WASHINGTON — Former Republican presidential candidate Ben Carson reminded a gathering of prominent Christian conservatives Saturday night that Jesus Christ also died for the sins of gays and lesbians and stressed that more Christians need to "stand up for the word of God."
On a night when Concerned Women for America founder Beverly LaHaye was honored with the 2016 Faith & Freedom Coalition's Lifetime Achievement Award, the retired neurosurgeon was asked to deliver a keynote address at the "Road To Majority" conference gala dinner, which was attended by a number of prominent social conservatives from across the country including former GOP presidential candidate Michele Bachmann, CWA President Penny Nance and author and religious freedom activist Johnnie Moore.
After the 87-year-old LaHaye explained in her acceptance speech that she started Concerned Women for America in 1979 so that the voice of Christian women would be inserted into the national abortion debate, Carson called on Christians to continue to let their voices be heard on gay marriage despite the fact that the Supreme Court legalized same-sex marriage last year. more >>
After a media firestorm erupted last week when a Wheaton College professor was suspended for asserting that Muslims and Christians worship the same God, a handful of Christian theologians have written about whether or not the professor was right.
Soon after The Christian Post reported that Wheaton professor Larycia Hawkins posted to Facebook that she was going to wear a hijab during Advent to show solidarity with Muslims and stated "we worship the same God," the school placed the tenured professor on paid administrative leave because her "theological implications" appear to be "in conflict with the College's Statement of Faith."
While students at Wheaton have protested in support of Hawkins and claimed she has not violated the school's statement of faith, prominent Evangelicals such as Franklin Graham have chastised Hawkins' "same God" as shameful and "absolutely wrong." more >>
A conservative Lutheran couple living in North Dakota have filed a lawsuit against the Evangelical Lutheran Church in America, claiming they were defamed and discriminated against by their congregation over their theologically conservative viewpoints.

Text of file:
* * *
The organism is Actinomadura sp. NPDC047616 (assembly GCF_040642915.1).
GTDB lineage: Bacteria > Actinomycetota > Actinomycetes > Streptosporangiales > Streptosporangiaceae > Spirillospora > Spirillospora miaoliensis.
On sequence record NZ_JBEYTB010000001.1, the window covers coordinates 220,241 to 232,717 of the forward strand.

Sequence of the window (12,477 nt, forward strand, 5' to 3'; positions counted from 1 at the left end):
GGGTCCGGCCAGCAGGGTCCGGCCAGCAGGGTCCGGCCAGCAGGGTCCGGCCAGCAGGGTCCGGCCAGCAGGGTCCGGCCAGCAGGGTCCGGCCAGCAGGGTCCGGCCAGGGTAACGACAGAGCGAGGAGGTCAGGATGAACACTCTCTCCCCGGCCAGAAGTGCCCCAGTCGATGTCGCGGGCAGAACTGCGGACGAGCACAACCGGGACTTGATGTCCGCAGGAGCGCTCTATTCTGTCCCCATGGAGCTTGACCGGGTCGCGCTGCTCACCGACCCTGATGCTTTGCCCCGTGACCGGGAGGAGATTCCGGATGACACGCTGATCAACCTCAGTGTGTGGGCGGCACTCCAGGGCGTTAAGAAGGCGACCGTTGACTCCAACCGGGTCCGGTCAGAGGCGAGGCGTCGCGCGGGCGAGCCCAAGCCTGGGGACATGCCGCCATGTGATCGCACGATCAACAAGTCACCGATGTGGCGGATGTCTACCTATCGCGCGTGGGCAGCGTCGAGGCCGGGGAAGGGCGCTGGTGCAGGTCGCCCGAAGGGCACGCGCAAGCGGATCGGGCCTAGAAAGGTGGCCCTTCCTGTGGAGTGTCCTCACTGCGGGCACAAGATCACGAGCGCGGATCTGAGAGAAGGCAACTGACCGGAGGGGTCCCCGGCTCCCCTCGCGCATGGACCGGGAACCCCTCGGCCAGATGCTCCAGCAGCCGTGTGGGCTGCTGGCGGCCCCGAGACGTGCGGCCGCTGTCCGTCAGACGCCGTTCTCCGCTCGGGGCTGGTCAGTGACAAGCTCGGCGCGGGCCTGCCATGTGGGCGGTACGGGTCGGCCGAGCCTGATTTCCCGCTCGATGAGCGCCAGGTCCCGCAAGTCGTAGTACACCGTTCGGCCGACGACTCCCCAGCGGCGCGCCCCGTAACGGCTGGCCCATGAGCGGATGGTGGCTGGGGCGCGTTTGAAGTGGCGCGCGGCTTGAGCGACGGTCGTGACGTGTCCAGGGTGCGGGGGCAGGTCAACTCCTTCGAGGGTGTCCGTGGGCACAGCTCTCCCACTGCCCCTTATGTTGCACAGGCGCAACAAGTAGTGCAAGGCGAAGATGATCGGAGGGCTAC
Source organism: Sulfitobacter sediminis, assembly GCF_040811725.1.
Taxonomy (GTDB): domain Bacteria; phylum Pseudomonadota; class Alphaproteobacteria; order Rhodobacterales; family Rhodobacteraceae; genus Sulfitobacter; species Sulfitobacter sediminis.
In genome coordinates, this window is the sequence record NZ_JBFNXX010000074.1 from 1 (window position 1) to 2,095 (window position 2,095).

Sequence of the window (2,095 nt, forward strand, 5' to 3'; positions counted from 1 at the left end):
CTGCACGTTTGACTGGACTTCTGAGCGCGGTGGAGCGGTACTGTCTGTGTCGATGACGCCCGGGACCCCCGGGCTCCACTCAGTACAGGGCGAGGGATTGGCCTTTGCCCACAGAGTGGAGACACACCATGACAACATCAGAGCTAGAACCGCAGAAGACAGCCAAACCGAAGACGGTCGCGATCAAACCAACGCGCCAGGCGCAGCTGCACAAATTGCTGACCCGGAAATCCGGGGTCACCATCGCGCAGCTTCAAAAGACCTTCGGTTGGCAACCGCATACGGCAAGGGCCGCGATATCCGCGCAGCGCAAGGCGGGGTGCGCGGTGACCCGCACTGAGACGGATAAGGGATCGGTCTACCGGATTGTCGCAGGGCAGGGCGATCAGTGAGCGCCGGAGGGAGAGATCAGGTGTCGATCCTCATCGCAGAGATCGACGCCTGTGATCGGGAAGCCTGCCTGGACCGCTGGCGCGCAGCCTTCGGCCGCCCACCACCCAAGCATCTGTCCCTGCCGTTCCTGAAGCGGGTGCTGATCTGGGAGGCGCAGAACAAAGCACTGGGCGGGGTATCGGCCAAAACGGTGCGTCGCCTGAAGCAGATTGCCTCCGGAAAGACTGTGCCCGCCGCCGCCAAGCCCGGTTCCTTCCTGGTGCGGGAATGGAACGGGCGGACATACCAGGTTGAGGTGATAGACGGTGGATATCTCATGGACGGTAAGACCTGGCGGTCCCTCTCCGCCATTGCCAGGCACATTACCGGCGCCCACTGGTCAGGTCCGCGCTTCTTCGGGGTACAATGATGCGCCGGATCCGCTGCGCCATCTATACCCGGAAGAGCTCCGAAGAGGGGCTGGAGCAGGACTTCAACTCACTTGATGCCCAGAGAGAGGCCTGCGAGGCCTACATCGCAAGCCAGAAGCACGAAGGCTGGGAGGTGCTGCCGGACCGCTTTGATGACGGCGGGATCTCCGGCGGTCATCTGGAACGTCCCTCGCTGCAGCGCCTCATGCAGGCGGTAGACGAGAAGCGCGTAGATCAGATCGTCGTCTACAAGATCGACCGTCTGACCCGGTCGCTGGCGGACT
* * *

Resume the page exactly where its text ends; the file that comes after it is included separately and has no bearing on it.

Ray and Joan Grabanski of Kindred filed the suit in Cass County District Court earlier this week against the ELCA Eastern North Dakota Synod and Norman Evangelical Lutheran Church.
In their suit the Grabanskis charge that the congregation treated them maliciously after they expressed their opposition to gay marriage. more >>
Salem Lutheran Church of Austin, Texas, a congregation long-known for its emphasis on inclusiveness regarding its worshipers, was abuzz with excitement over some unwanted guests.
A member of the theologically liberal Evangelical Lutheran Church in America, Salem's website includes a lengthy welcome statement for "all national backgrounds, all economic levels, all educational levels, all gender identities, all sexual orientations, all political leanings, all differently-abled people in mind and in body," among others.
But when it comes to those who inhabit its edifice, Salem Lutheran recently had to draw the line. In September, church leadership decided to remove approximately one million bees from within the structure. more >>
As the Mainline denomination Evangelical Lutheran Church in America continues to wrestle with declining membership, one of its congregations is experiencing rapid growth.
Lutheran Church of Hope, an Iowa-based multi-site Lutheran megachurch boasting tens of thousands of members, continues to increase its size and scope.
Less than a year after being founded, the Waukee satellite congregation of Lutheran Church of Hope, the newest of five sites for the megachurch, will be moving into the building currently owned by a church called Point of Grace in early October. more >>
An Augustinian monk named Martin Luther nailed 95 theses to a church door in Wittenberg, Germany, centuries ago on the last day of October.
As the 500th anniversary of the historic occasion is still a few years away, various groups are already overseeing ways and providing resources to celebrate the milestone.
Tom Macy, senior pastor at Faith Church in Indianapolis, Indiana, told The Christian Post in an earlier interview that he viewed Reformation Day as a better alternative to Halloween. more >>